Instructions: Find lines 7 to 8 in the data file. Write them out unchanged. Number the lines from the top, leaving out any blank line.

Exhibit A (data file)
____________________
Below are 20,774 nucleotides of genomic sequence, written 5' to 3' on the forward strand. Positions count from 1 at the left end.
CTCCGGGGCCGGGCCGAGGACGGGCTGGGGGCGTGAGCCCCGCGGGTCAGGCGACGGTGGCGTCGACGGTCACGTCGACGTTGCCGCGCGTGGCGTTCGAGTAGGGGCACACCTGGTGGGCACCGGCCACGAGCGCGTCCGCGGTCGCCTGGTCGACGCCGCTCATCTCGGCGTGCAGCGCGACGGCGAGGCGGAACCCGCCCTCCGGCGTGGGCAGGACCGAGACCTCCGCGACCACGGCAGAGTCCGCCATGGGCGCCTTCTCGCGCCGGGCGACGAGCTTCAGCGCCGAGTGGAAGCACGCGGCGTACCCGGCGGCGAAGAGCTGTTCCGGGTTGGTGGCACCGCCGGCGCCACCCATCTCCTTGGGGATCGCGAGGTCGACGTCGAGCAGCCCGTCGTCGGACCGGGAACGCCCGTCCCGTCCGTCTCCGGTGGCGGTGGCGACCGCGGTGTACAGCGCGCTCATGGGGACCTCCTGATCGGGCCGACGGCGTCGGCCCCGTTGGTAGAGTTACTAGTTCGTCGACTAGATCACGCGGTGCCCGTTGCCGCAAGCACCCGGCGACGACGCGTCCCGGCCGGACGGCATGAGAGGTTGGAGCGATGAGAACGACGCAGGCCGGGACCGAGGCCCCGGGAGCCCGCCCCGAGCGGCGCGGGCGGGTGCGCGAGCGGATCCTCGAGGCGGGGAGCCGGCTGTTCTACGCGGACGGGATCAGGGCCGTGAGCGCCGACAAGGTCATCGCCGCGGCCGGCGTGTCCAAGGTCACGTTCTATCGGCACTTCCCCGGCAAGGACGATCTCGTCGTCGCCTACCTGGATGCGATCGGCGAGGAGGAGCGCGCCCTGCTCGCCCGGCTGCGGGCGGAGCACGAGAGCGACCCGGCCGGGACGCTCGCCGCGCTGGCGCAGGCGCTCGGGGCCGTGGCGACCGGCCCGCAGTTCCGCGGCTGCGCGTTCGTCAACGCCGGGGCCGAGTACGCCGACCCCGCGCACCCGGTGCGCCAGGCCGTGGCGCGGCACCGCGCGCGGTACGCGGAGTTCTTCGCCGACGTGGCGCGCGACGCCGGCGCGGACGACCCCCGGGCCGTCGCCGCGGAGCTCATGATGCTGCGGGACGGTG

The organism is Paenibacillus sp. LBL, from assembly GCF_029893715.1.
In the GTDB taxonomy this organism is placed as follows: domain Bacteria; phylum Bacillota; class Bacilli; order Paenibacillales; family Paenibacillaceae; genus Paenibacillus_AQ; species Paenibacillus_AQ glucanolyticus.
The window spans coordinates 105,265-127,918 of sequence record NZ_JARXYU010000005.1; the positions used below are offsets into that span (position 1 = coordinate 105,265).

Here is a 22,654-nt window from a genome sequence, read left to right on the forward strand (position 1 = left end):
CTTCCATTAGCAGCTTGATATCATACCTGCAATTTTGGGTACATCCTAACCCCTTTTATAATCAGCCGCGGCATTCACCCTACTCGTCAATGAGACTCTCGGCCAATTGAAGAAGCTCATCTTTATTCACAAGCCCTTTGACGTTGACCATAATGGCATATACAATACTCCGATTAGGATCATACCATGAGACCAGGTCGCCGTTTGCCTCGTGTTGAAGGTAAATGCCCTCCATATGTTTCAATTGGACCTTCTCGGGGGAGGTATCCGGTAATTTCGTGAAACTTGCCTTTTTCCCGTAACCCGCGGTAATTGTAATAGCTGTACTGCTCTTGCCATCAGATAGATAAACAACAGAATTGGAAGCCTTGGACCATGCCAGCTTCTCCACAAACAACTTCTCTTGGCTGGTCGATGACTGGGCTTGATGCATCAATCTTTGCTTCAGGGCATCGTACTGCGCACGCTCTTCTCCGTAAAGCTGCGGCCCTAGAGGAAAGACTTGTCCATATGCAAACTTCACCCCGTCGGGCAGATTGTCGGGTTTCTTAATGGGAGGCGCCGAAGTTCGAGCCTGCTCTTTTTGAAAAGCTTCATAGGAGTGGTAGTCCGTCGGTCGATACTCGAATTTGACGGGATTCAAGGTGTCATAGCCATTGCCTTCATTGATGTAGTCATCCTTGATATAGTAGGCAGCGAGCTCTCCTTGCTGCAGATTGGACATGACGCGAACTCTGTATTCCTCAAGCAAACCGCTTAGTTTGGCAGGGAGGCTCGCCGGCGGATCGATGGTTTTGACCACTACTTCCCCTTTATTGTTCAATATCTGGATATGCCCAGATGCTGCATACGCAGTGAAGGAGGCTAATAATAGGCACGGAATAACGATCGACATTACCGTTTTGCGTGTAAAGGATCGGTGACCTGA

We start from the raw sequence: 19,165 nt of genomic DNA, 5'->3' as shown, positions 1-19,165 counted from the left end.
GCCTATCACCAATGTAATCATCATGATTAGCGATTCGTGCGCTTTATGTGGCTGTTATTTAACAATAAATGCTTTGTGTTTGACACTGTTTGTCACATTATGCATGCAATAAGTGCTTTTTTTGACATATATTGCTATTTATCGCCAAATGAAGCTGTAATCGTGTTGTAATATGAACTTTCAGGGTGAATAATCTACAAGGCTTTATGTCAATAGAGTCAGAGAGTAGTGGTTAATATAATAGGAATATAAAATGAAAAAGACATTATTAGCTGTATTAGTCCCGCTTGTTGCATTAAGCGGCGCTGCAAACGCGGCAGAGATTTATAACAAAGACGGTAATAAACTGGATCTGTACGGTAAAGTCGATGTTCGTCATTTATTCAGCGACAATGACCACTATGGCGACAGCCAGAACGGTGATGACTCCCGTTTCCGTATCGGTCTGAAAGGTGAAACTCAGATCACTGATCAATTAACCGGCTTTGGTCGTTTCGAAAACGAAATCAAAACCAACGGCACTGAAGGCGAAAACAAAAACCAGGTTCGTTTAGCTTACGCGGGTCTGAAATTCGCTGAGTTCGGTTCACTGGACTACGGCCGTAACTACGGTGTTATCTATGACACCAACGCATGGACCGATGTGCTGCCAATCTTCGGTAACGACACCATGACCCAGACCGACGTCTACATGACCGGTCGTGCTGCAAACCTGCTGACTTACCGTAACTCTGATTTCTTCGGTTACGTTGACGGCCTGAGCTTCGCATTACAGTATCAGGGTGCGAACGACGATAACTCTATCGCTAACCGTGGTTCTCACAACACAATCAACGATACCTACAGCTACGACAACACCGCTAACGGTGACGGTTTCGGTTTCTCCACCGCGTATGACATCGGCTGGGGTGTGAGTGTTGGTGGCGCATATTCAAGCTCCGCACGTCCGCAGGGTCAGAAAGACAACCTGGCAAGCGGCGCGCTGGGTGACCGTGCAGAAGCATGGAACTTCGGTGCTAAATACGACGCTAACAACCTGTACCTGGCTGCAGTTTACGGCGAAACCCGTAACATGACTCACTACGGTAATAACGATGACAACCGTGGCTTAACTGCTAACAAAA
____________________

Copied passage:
CTTCCATTAGCAGCTTGATATCATACCTGCAATTTTGGGTACATCCTAACCCCTTTTATAATCAGCCGCGGCATTCACCCTACTCGTCAATGAGACTCTCGGCCAATTGAAGAAGCTCATCTTTATTCACAAGCCCTTTGACGTTGACCATAATGGCATATACAATACTCCGATTAGGATCATACCATGAGACCAGGTCGCCGTTTGCCTCGTGTTGAAGGTAAATGCCCTCCATATGTTTCAATTGGACCTTCTCGGGGGAGGTATCCGGTAATTTCGTGAAACTTGCCTTTTTCCCGTAACCCGCGGTAATTGTAATAGCTGTACTGCTCTTGCCATCAGATAGATAAACAACAGAATTGGAAGCCTTGGACCATGCCAGCTTCTCCACAAACAACTTCTCTTGGCTGGTCGATGACTGGGCTTGATGCATCAATCTTTGCTTCAGGGCATCGTACTGCGCACGCTCTTCTCCGTAAAGCTGCGGCCCTAGAGGAAAGACTTGTCCATATGCAAACTTCACCCCGTCGGGCAGATTGTCGGGTTTCTTAATGGGAGGCGCCGAAGTTCGAGCCTGCTCTTTTTGAAAAGCTTCATAGGAGTGGTAGTCCGTCGGTCGATACTCGAATTTGACGGGATTCAAGGTGTCATAGCCATTGCCTTCATTGATGTAGTCATCCTTGATATAGTAGGCAGCGAGCTCTCCTTGCTGCAGATTGGACATGACGCGAACTCTGTATTCCTCAAGCAAACCGCTTAGTTTGGCAGGGAGGCTCGCCGGCGGATCGATGGTTTTGACCACTACTTCCCCTTTATTGTTCAATATCTGGATATGCCCAGATGCTGCATACGCAGTGAAGGAGGCTAATAATAGGCACGGAATAACGATCGACATTACCGTTTTGCGTGTAAAGGATCGGTGACCTGA

We start from the raw sequence: 19,165 nt of genomic DNA, 5'->3' as shown, positions 1-19,165 counted from the left end.